- The Washington Times - Monday, April 18, 2005

Watching Savion Glover’s spellbinding exhibition of tap dancing at Strathmore on Sunday afternoon — dreadlocks flying, the sounds from his feet exploding like machine-gun bullets — brought to mind George Balanchine’s remark about another superlative hoofer. “You can’t say Fred Astaire is the greatest tap-dancer who ever lived,” the veteran choreographer once noted. “No, that puts him in a box. He is more than that. He is Astaire.”

If ever a dancer were outside the box, it is Mr. Glover. He is unsurpassed not only as a dancer, but also as a drummer: Using his feet as sticks, the intricacy and sheer bravura of his rhythmic drive are dazzling.

In the course of the afternoon, he also scatted like Ella Fitzgerald and offered an amused hip-hop reproof to audience members who arrived late. Then he turned singer, knocking off mesmerizing riffs on several songs, including two great ones — a wonderfully agile improvisation on “The Way You Look Tonight” and a sustained variation of the haunting ballad “Nature Boy.”

His magical musicianship didn’t occur in a vacuum. The four musicians of the jazz band the Otherz were an integral part of his mix: percussionist Brice Grice, saxophonist-flutist Patience Higgins, Andy McCloud on double bass and musical director Tommy James at the piano. There was no doubt about the closeness of their collaboration. Most of the time, Mr. Glover, his back to the audience, is interacting directly with the musicians, all playing off one another’s riffs.

His stamina is beyond phenomenal. He came onstage absorbed in his hard-driving, no-holds-barred rhythms and sustained that level of power for a solid hour in the program’s first half.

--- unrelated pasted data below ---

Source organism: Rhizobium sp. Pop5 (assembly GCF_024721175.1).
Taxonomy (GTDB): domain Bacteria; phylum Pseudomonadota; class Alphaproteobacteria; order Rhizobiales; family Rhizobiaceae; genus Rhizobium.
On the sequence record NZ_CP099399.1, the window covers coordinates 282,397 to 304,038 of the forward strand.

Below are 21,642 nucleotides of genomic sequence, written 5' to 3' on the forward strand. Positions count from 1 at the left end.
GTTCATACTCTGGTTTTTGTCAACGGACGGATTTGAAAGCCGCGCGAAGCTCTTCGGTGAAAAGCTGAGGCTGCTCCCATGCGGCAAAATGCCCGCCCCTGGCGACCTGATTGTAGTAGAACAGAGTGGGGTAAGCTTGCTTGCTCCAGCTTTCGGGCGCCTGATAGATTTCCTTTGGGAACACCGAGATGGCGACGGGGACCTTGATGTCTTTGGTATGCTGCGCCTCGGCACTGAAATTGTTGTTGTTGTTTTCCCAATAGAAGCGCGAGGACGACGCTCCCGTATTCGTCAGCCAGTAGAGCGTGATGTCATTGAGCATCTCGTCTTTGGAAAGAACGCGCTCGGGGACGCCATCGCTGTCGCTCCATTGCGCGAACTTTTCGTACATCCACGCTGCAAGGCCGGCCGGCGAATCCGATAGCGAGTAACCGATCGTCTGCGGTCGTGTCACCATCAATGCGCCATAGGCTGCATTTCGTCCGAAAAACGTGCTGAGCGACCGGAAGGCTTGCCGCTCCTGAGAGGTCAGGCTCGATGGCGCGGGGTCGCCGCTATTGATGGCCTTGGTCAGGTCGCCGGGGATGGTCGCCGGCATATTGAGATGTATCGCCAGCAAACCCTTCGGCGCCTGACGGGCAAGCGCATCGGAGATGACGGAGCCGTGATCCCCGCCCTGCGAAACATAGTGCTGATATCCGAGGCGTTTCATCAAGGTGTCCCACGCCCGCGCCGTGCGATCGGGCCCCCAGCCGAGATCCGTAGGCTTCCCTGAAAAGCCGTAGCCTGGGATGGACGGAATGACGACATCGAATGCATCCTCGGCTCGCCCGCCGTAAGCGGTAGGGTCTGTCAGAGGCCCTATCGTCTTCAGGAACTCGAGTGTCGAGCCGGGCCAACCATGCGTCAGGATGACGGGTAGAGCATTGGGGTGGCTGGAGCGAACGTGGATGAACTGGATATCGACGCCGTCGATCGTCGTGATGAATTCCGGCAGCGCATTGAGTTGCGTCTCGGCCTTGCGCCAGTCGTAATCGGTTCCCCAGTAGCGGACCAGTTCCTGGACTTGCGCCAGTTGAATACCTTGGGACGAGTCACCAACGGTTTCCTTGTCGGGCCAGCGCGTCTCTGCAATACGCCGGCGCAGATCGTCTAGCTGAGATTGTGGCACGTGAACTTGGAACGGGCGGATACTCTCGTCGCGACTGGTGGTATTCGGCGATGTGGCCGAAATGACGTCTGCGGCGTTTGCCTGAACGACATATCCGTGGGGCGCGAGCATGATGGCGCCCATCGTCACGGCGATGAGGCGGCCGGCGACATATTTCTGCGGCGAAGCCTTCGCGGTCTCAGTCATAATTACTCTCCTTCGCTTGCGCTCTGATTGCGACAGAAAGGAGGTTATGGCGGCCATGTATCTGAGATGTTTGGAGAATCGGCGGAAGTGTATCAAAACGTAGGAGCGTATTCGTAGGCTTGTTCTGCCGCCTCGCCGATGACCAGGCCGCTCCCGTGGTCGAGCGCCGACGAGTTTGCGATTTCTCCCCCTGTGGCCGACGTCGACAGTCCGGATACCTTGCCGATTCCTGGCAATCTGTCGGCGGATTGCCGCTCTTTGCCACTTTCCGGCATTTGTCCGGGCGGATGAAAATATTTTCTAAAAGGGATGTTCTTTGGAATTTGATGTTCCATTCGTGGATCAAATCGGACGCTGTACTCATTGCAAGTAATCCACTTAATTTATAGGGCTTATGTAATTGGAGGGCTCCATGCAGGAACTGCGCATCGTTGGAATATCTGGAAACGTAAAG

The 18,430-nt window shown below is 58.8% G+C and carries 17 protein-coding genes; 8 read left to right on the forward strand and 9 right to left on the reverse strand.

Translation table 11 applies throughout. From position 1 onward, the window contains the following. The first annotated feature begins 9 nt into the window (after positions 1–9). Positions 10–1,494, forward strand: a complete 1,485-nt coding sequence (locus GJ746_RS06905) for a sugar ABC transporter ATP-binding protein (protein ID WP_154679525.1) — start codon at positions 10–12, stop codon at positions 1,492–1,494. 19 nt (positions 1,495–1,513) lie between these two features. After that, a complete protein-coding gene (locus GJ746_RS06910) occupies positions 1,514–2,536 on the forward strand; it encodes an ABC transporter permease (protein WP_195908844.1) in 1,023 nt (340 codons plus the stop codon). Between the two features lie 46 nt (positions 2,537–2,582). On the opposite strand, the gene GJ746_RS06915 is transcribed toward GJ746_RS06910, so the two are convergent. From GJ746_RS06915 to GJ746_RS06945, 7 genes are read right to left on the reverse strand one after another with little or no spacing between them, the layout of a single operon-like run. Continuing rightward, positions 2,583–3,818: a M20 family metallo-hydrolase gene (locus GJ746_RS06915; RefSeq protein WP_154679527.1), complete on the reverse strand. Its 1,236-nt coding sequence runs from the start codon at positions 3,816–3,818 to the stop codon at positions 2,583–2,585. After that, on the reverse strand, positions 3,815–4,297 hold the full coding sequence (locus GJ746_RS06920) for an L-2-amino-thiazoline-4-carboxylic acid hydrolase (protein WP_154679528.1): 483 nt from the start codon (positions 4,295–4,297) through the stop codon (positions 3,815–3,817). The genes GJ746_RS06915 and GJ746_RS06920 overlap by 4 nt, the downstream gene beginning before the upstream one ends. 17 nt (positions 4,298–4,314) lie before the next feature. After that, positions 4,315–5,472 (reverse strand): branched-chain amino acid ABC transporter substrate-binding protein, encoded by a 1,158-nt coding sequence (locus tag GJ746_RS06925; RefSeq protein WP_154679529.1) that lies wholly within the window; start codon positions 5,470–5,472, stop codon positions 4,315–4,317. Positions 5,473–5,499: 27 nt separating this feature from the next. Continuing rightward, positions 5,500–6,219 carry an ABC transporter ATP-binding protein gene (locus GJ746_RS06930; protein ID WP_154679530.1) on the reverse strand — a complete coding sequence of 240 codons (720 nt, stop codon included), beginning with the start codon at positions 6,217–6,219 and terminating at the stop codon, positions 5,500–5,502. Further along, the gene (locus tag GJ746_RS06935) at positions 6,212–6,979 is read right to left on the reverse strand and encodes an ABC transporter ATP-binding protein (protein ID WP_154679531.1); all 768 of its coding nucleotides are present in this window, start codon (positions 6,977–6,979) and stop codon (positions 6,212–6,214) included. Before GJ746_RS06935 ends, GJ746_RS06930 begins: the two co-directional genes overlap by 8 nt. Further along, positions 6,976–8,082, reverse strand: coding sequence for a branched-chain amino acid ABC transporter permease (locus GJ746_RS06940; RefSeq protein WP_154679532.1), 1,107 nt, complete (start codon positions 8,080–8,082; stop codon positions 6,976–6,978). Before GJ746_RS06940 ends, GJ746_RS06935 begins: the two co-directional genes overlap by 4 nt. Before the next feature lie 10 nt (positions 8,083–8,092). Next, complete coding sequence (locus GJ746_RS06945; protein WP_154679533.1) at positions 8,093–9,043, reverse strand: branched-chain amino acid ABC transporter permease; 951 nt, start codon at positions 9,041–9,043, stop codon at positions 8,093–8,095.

And, as Frank Sinatra would say, he did it all his way. No scenery, rock-band light show, fancy costumes or frills. Just one man hunkered down on an 8-by-20-foot platform raised a foot or so above the stage, delivering a stream of endlessly inventive, intricate, nuanced, explosive hoofing.

Watching him perform demands the most concentrated kind of audience attention, a focus on the ingenious way Mr. Glover uses his taps: slamming with both feet, feather-light brushes, staccato walking passages, making sounds with the side of his shoes, his heels, his toes, scraping the floor with his soles, always syncopating the rhythms with wit and killer speed.

When he returned after intermission, he brought on three talented young dancers — Maurice Chestnut, Ashley DeForest and Cartier Williams, who worked in the same brisk, musicianly way. They were first rate, but when Mr. Glover joined them, it was fascinating to see how his style was looser, his arms giving little rhythmic inflections rather than just swinging at his sides.

When Mr. Glover was a preschooler he was already a drummer, and he soon learned that he could make similar complicated sounds with his feet. By the time he was 11, he was wowing audiences on Broadway in “The Tap Dance Kid,” and the next year, he joined the cast of “Black and Blue” and met the old-time hoofers who became his heroes and his mentors.

He had a long stint on the children’s program “Sesame Street,” and a generation of children grew up watching him tap for Big Bird.

Then came his own breakthrough as a choreographer 10 years ago with the long-lasting hit “Bring in ‘da Noise, Bring in ‘da Funk.” All that is part of what he brings to the stage.

He also incorporates the great traditions of his mentors — Jimmy Slyde, Lon Chaney, Chuck Green, Buster Brown and Gregory Hines — forging an art form newly invigorated by his genius.

One of the most astounding things about his performance was the realization that — only two hours after his killer Sunday matinee — Mr. Glover would be charging onto Strathmore’s stage to deliver his dynamo show all over again.

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